Natural Sciences and Engineering Research Council of Canada
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Current Winner
2010 NSERC Doctoral Prize

Maud C. O. Ferrari

University of Saskatchewan (Currently at the University of California)

Natural Sciences

Maud C. O. Ferrari
Maud C. O. Ferrari

Itís a wild world out there, and survival of the fittest is the underlying principle of natural selection. To that end, the faster an animal learns where threats lie, the better its chances of survival. Now, ecologist Dr. Maud Ferrari has conducted research to find out just how quickly animals learn what predators pose the largest threats to their lives. While researchers have investigated how animals learn to recognize predators, Ferrari has focused her study on quantifying how predator avoidance arises and how accurate it can be. Specifically, she is interested in how fast recognition develops, how animals interpret conflicting information and how prey adjust their responses to predators over time.

Using fish and frogs as model specimens, Ferrari has discovered that prey learn to recognize the danger level of any predator during their first encounter, either using the concentration of chemicals released from injured or dead prey, or through social learning, by observing the intensity of antipredator responses displayed by other prey individuals. Ferrari also demonstrated that prey animals adjust the intensity of their response depending on the time of day that a particular predator is most threatening. Finally, she showed that prey generalize characteristics of their predators to learn which other animals present a similar threat. For instance, if a particular predator has sharp claws, prey learn to recognize claws in other animals they encounter for the first time, thereby developing broad responses that increase their chances of survival. This last finding, in particular, has radically changed the way ecologists understand predator recognition.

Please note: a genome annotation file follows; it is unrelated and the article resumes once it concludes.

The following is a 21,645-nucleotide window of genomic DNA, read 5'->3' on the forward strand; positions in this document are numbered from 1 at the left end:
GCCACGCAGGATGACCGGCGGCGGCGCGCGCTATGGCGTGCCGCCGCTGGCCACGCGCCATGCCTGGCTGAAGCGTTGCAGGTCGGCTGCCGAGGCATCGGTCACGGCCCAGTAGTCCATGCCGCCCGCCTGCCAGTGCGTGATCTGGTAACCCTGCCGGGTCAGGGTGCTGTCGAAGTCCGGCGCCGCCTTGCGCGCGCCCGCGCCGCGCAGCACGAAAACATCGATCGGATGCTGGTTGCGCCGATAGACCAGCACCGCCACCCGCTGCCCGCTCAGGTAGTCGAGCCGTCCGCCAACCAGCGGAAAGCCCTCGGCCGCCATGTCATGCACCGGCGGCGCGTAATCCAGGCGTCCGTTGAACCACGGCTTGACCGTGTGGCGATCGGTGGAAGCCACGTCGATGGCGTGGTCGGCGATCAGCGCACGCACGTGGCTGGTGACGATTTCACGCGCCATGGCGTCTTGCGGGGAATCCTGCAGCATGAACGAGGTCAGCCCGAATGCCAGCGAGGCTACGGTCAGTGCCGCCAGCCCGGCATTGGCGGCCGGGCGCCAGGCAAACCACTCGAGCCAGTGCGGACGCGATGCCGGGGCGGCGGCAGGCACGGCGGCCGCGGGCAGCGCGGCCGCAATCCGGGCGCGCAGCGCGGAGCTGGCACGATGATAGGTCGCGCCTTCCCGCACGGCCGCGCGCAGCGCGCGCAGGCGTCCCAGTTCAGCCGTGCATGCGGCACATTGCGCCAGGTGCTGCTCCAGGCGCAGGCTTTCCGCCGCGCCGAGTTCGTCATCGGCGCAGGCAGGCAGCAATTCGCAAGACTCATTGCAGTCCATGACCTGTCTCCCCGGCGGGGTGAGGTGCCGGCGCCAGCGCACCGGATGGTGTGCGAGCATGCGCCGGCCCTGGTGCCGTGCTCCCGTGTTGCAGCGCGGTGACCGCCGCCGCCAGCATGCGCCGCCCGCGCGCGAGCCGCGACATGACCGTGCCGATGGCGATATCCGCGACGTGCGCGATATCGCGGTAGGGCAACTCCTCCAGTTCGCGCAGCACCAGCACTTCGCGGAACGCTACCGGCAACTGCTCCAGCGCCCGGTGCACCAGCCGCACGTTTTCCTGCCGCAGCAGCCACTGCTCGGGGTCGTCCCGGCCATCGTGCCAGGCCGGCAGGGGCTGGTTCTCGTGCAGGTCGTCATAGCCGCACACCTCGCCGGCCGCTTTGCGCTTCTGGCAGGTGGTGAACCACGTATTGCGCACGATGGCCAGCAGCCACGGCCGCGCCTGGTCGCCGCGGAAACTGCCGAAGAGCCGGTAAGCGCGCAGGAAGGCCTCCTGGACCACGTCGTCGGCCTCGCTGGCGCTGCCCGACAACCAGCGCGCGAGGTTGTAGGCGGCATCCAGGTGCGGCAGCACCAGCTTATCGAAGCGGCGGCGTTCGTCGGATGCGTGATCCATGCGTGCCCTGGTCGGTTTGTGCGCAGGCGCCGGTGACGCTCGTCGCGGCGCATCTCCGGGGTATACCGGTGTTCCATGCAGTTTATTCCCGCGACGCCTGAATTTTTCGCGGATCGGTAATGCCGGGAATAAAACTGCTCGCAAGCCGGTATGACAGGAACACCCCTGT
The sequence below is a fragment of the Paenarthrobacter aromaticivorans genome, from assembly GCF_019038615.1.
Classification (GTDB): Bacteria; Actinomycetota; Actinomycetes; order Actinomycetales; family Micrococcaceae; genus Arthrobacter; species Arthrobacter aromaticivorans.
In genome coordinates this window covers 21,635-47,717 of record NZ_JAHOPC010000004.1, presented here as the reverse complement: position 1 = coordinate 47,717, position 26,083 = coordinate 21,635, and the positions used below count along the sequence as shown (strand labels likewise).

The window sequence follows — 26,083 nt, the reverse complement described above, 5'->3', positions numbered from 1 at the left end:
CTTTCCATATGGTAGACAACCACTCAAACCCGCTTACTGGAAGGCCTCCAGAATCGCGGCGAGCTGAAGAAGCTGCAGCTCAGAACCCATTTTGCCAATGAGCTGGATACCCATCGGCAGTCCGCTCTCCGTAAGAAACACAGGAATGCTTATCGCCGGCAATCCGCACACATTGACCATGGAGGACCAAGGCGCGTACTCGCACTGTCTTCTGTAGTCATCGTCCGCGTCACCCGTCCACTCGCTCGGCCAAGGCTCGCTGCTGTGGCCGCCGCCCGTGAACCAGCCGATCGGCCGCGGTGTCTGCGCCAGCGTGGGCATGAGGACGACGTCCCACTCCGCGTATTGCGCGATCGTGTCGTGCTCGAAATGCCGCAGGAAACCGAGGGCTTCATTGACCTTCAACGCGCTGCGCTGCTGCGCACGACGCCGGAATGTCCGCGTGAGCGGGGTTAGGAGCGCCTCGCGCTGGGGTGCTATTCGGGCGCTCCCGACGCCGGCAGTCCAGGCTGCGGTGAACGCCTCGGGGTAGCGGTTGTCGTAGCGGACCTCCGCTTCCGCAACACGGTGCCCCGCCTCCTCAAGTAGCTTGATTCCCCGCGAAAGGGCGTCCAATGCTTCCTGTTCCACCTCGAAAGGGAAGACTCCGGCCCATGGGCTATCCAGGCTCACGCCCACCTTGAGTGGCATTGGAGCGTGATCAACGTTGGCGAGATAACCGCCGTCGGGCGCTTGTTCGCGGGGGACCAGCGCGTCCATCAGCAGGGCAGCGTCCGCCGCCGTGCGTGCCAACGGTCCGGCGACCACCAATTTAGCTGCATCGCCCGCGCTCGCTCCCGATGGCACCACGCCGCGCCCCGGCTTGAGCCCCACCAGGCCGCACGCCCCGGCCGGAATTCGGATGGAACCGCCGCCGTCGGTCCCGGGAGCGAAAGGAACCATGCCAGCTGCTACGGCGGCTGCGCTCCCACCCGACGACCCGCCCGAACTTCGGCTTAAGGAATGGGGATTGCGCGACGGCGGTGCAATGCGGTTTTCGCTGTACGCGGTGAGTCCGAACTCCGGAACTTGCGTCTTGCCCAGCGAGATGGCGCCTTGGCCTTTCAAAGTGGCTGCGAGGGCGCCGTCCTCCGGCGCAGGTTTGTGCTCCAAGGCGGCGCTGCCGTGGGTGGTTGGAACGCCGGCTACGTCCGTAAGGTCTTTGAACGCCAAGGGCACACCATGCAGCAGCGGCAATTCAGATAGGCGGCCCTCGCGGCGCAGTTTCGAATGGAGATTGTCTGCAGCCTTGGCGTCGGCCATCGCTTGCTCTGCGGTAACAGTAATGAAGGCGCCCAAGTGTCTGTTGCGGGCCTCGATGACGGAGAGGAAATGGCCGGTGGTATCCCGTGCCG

Ferrariís research has helped to advance our basic understanding of the way animals behave and respond to natural changes in their environment, but it also has important implications for conservation biology and invasive species ecology. Factors like climate change and various human activities have changed ecosystems. Species are then forced to adapt to their altered habitat or have to relocate to find more suitable homes, more food or mates. This means they will be facing new competitors and new predators. For conservation efforts and the successful reintroduction of species to a new habitat, Ferrariís research will provide valuable insight into the abilities of species to thrive in a new environment.